In many workplaces there’s a device war afoot. IT and OPS teams are battling with their colleagues over their use and abuse of their networks thanks to BYOD. And it’s a fight that’s gaining momentum. Gartner predicts that by 2017 over 50% of businesses will be BYOD-ready.

BYOD makes a whole lot of sense. There’s less to fork out for device-wise, the fees associated with running devices are reduced, and company morale can become tip-top – with workers using familiar tech to connect and communicate.

However, these devices are an unknown entity…

Who knows what kinds of dangers they are bringing into your safe and secure environment?

There is so much information available on how to handle this ‘here-to-stay’ trend. We all understand that BYOD is a game changer, so line up your weapons with our top 5 tips…

This is the definitive list on how to survive the BYOD battlefield.

1. Guide your workers to use, not abuse

Before you do anything, make certain that your IT and OPS policies have been updated to include BYOD. A clearly defined BYOD usage policy will guide workers in what they can and cannot do on your network. Put plainly, your framework must include rules of engagement and the conditions that need to be met (before the device connects) to avoid compliance issues. We suggest that you browse the web to see example policies and discuss the required parameters with colleagues and leaders from across the business. Consider for example: Which web browsers should employees use? Which security tools will provide the best protection for devices? What level of support is expected from IT teams? Find a good policy example here.

2. Aud-IT: 

Right device? Right worker? Prior to giving consent on whether workers can use their own devices, it’s essential that you conduct an operational mini-audit, to ensure that the BYOD route optimises productivity and efficiency. For more insight on operational audits, download our free How to Guide: Evaluating a Flexible Working Environment.

3. Mirror me

Unknown devices connecting to your network can cause serious problems. Consider hacking and viruses just for starters.

You need to completely control access to your network. A good idea is to create a mirror image of your actual network for guests and BYOD workers to use. That way your ‘real’ network is safe; you can create controls and limit access, without disrupting day-to-day work for regular users. If BYOD-ers need to access documents on the ‘real’ network then that’s fine too – from an approved device, and not their own, if that’s the rule you set.

Also, make sure that you beef up your connection so it can cope with new networked devices. An influx of BYOD has the potential to cause major downtime for your business.

3. Stop the ‘little helper’ helping itself to your data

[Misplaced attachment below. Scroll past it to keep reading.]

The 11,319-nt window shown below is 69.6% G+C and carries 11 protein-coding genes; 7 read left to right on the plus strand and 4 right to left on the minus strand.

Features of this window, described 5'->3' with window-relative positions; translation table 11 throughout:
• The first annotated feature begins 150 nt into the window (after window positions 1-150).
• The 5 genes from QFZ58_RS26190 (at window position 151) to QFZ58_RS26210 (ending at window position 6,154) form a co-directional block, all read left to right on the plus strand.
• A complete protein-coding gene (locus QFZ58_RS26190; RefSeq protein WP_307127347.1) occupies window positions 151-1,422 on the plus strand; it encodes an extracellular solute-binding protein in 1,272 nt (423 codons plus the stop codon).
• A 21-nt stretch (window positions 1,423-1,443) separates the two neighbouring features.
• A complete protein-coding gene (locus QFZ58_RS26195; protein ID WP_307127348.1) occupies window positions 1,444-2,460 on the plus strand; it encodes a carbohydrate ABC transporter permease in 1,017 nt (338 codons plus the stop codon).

Workers see their workplace apps as little helpers, increasing their productivity. But you must be aware that they can be a threat to data security and company confidentiality. Many apps have the ability to store personal information unencrypted on a device. In fact, some even fall foul of the Data Protection Act entirely – and when files are transmitted from a device, they may not be as safe as they are on your business machines

Think about providing your employees with workplace apps that you are convinced are safe and secure. Also look into tech solutions that allow you to control which apps use your network (see Watchguard or CA Technologies solutions as examples).

4. Use the 5 Ms: meet, manage, monitor, mediate and measure

Once you embark on a BYOD strategy you’ll need to embrace delivery wholeheartedly. This is your chance to make significant efficiency improvements for your business – and your chance to shine. Get it wrong and business will suffer. Get it right and you’ll see motivated teams and efficiency gains now and far into the future.

So, let’s get it right first time. How?

Introducing BYOD can be an uphill battle for IT and OPS teams – especially in the beginning. The real key is in meeting: making sure that all teams have the same desired outcomes and have completely bought into the changes.

Once underway, manage BYOD as an ongoing project, not just launch and go. And monitor closely. We suggest you invest in management software (cloud or otherwise), to mediate and measure the BYOD use on your network.

Smash BYOD first time around. You may only get one chance. Do it correctly and you’ll set your career on ‘lift-off’ mode.

We hope this gives you some great weaponry to fight the BYOD minefield and turn it into a business advantage.

*Money an employer pays to an employee to use their own mobile phone is taxable under current HMRC guidelines

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TOPICS: Flexible Working

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